The Average Cost of Home Insurance and How Much You Can Expect to Pay

Home Insurance
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When you are shopping for home insurance, or reviewing your current insurance policy to get the best price, there are a number of factors that can help you save money. These are the average costs of home insurance: based on an All Risk on building but Named Perils on contents policy form, HO-3 type of home insurance. The national average cost for home insurance was $1,192 as of the latest data from the Insurance Information Institute and the average cost of renter insurance was $185; Insurance.com cites the average cost of condo insurance as $389 nationwide.

This gives you a good idea of what the national average costs are for home insurance, but there is more information you need to look at before deciding what the average cost of home insurance will be for you.

5 Things That Impact the Average Cost of Home Insurance

If all things are equal in the level of coverage and policy limits like the insured dwelling value, there are still several factors that affect how much you pay on your home insurance. These are five additional factors that determine the premium of house insurance aside from coverage limits on the declaration page of your insurance policy:

You cannot compare average premiums if the coverage options are not the same. This is because some policies are cheaper than others as they have much less coverage.

  • Deductible: How much of the insurance risk you take on yourself, vs. the insurance company? You can use your insurance deductible to save money on your insurance in many cases, which would lower your cost compared to the national average.

Average Cost of Home Insurance By State

Understanding what the average cost of home insurance in your area is important because the rates vary based on a number of factors. Here are the average costs of home insurance by state compared to the average cost of renter insurance, based on data from the Insurance Information Institute Fact Sheet. The map below shows a breakdown of home insurance and renters insurance by state. Hover over each state to see its figures.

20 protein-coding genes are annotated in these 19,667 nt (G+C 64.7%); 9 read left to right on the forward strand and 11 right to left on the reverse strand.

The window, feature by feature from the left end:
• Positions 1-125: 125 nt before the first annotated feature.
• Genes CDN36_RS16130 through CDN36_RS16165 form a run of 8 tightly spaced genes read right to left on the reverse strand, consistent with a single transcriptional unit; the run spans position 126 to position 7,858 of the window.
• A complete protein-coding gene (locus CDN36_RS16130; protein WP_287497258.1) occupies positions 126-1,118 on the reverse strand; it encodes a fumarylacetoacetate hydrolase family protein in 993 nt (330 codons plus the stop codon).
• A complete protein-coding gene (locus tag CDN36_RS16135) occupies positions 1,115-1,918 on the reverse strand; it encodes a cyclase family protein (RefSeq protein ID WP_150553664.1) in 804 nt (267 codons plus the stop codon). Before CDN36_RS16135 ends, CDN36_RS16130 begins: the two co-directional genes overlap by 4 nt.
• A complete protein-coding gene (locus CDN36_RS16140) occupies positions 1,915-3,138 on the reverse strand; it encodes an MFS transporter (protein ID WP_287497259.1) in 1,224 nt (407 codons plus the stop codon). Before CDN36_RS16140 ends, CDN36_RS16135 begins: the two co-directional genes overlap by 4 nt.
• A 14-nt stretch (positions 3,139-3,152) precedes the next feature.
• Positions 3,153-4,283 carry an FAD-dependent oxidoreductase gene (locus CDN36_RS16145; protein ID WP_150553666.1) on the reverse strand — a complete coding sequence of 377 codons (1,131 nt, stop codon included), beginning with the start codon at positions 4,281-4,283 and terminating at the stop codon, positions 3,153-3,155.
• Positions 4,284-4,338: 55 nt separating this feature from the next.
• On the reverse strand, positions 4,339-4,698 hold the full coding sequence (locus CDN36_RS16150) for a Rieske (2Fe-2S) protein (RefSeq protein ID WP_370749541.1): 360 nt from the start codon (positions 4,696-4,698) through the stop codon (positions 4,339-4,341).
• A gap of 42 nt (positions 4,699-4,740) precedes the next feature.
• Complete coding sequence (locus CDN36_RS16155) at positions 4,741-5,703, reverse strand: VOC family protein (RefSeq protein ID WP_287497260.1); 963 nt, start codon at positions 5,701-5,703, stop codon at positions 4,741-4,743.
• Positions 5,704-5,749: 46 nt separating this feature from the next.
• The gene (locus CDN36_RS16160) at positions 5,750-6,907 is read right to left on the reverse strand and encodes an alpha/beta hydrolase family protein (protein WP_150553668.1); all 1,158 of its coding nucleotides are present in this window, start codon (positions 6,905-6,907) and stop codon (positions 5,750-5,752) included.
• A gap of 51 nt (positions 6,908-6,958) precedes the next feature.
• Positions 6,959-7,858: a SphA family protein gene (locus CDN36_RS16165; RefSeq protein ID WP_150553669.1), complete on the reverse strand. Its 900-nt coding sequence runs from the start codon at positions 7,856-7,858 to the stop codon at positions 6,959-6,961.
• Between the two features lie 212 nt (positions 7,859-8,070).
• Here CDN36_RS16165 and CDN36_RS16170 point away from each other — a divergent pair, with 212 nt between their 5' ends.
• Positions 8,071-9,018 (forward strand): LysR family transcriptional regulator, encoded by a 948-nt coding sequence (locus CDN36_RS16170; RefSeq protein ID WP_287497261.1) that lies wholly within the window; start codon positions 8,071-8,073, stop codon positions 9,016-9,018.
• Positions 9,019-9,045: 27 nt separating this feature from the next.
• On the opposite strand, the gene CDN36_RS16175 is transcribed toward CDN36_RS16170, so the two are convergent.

The Top 5 Most Expensive States for Home Insurance

  1. Louisiana
  2. Texas
  3. Florida
  4. Oklahoma
  5. Kansas

The 5 Least Expensive States for Home Insurance

  1. Oregon
  2. Utah
  3. Idaho
  4. Nevada
  5. Wisconsin
Average Cost of Home Insurance By State and Average Renter Insurance Premium Comparison
State Home Insurance Average Cost Renter Insurance Average Cost
Louisiana $1967 $252
Texas $1937 $241
Florida $1918 $181
Oklahoma $1875 $247
Kansas $1548 $177
Mississippi $1525 $275
Rhode Island $1496 $180
Connecticut $1455 $196
Massachusetts $1451 $198
Colorado $1446 $156
Nebraska $1402 $141
Alabama $1386 $245
Arkansas $1348 $223
Minnesota $1340 $142
New York $1309 $198
South Carolina $1285 $188
Missouri $1280 $181
North Dakota $1239 $113
D.C. $1225 $163
Georgia $1200 $230
Tennessee $1185 $207
New Jersey $1174 $163
Montana $1130 $145
South Dakota $1125 $114
Wyoming $1120 $150
North Carolina $1098 $157
Kentucky $1085 $169
Illinois $1042 $167
Hawaii $1026 $154
Maryland $1022 $161
Indiana $1003 $179
California $1000 $200
New Mexico $996 $198
Alaska $974 $148
Virginia $966 $151
New Hampshire $965 $154
Michigan $952 $197
Iowa $945 $141
Pennsylvania $927 $157
West Virginia $917 $196
Vermont $898 $158
Maine $866 $151